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Describing Data

Objectives

At the end of the lecture and having completed the exercises students should be able to:

  1. Choose an appropriate method of graphically displaying a data set
  2. Choose appropriate measures of location and spread for different data sets
  3. Calculate some simple summary measures

Bibliography

Altman, D.G., 1991. Practical statistics for medical research, pp.19-38. Chapman and Hall, London.

A good introduction to these concepts. Most other textbooks will be useful here too.

Summary statistics

If we are faced with a large amount of data we may want to describe its more important features more concisely. Two common features we might be interested in are:

For metric data we might also ask:

Measures of Location (Averages)

Mode: The most common value

Median: The middle value

Mean: The sum of all the values divided by the number of cases. (Strictly speaking this is the arithmetic mean.; there are others - geometric mean, harmonic mean - but unless specified mean will mean arithmetic mean.)

Measures of Spread

Range: From the smallest to the largest value. (Can also be expressed as a single number - largest minus smallest - but this isn't as good.)

Interquartile range (IQR): The middle half of the values. i.e. those lying between the first and third quartiles. If we have n observations and we arrange them in order from the lowest to highest (we rank them) then the first quartile (Q1) is the value of the {(n + 1)÷4}th observation. The third quartile(Q3) is the value of the {3x(n + 1)÷4}th observation. If the formulas do not give whole numbers then we have to interpolate. (Note that the second quartile, (or Q2), is simply the median.)

Percentiles: The value below which a given percentage of the cases fall. The value of the kth percentile is obtained by ranking the observations and looking at the value of the {k(n + 1)/100}th observation.

Note that different statistical textbooks will give slightly different ways of calcualting quartiles and percentiles. The difference in the result is slight and usually would have no effect on our interpretation of the statistic.

Standard deviation: A measure of the typical distance from the mean to an observation. The formula is:

Formula for standard deviation

(Or, in words, the square root of the sum of the squared deviations from the mean divided by one less than the number of observations.) To calculate the standard deviation:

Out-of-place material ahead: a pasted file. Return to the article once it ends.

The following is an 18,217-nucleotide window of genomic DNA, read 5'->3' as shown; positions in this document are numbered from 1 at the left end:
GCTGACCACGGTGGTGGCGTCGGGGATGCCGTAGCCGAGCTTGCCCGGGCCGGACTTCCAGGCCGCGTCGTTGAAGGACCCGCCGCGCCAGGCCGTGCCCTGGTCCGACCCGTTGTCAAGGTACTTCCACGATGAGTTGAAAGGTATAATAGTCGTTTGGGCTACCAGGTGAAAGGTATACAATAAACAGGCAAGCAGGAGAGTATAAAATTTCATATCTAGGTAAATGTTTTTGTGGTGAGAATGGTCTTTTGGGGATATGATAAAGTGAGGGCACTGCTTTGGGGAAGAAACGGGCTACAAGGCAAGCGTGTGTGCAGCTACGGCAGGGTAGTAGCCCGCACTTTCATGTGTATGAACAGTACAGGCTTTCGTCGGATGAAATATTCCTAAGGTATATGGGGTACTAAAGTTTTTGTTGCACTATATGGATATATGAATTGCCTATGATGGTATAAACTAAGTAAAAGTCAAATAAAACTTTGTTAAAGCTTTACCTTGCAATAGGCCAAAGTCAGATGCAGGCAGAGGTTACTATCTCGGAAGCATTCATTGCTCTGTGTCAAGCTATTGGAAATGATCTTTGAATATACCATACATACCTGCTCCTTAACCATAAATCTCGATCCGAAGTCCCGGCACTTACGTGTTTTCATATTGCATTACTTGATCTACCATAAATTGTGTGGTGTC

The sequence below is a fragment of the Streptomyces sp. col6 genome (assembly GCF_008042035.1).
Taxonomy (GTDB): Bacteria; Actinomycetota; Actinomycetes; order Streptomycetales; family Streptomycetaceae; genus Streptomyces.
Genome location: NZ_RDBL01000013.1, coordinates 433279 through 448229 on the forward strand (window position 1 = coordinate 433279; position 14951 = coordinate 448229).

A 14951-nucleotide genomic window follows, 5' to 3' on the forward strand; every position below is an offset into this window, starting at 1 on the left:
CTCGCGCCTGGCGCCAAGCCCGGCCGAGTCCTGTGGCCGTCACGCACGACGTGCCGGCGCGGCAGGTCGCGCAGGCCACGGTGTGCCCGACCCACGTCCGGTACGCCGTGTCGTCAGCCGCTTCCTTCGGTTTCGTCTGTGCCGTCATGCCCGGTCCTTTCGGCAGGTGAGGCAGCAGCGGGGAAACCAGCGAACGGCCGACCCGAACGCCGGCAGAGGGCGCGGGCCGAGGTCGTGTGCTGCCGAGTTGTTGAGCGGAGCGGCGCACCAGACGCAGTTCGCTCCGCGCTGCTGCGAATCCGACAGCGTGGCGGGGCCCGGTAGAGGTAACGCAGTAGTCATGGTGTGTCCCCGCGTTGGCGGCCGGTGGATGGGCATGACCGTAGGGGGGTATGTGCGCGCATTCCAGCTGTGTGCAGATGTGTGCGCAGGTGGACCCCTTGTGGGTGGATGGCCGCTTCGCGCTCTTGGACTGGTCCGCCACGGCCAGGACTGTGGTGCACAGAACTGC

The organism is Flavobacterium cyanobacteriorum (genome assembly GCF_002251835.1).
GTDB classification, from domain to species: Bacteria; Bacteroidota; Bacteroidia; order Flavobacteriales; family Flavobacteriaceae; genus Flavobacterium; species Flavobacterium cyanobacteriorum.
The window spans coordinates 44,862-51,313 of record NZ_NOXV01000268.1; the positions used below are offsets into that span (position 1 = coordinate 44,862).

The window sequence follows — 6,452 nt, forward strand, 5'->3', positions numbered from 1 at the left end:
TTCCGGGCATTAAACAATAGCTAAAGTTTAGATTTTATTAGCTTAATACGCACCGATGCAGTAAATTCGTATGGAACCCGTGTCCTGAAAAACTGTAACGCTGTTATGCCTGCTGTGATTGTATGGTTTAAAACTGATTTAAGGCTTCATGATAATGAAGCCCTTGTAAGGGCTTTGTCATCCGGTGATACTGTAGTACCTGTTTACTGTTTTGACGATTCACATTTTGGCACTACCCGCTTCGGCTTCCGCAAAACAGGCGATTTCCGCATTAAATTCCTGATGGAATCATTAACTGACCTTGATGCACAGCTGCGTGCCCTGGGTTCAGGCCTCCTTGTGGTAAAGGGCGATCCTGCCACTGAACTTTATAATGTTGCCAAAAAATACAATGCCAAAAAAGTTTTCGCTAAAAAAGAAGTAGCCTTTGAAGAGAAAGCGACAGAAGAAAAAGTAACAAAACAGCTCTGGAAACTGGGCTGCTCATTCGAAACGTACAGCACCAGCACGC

1. Calculate the mean
  2. Subtract the mean from the first observation
  3. Square the result from 2
  4. Repeat steps 2 and 3 for all the observations
  5. Add together all the results so far
  6. Divide by (n - 1) (one less than the number of observations)
  7. Take the square root of the result from step 6

Or - use a calculator!

Variance: Square of the standard deviation. This is not much used by clinicians writing up their results, it is of more use to statisticians in a mathematical context. You may, however, sometimes find it referred to.

Which measure to use?

Location

Variable type Mode Median Mean
Nominal Yes No No
Ordinal Yes
not recommended
Yes No
Metric Yes
not recommended at all
Yes Yes
if data is symmetric and unimodal

Spread

Variable type Range IQR Standard deviation
Nominal No No No
Ordinal Yes
not usually the best method
Yes No
Metric Yes
not usually the best method
Yes Yes
if data is symmetric and unimodal

Do not use the median together with the standard deviation or the mean with IQR

Note:

Sensitive to outliers: Mean, Standard deviation, Range

Don't make full use of all information: Mode, Median, Range, IQR

Measures of location and skewness

Knowing the values of the mean and median of a distribution can provide some information on the skewness of a distribution.

If the mean is greater than the median then: the distribution is positively skewed; the long tail is on the high (usually right) side of the graph.

If the mean is equal to the median then: the distribution is symmetric.

If the mean is less than the median then: the distribution is negatively skewed; the long tail is on the low (usually left) side of the graph.

Graphs

Use bar charts for categorical data

Pie charts are also used sometimes for categorical data. It is best to avoid these, except, possibly, in the presentation of a single nominal variable for one sample

Metric data

Use histograms or box and whisker plots for metric data

Remember that whilst for bar charts it is the height of the bar that is informative; for a histogram it is the area of the bar that is proportional to the frequency.

A box-and-whisker plot can bring out many useful features of a data set

Remember

When we use a summary statistic to describe a data set we lose a lot of the information contained in the data set.

It is important that we do not use summary measures to obscure vital characteristics of a data set.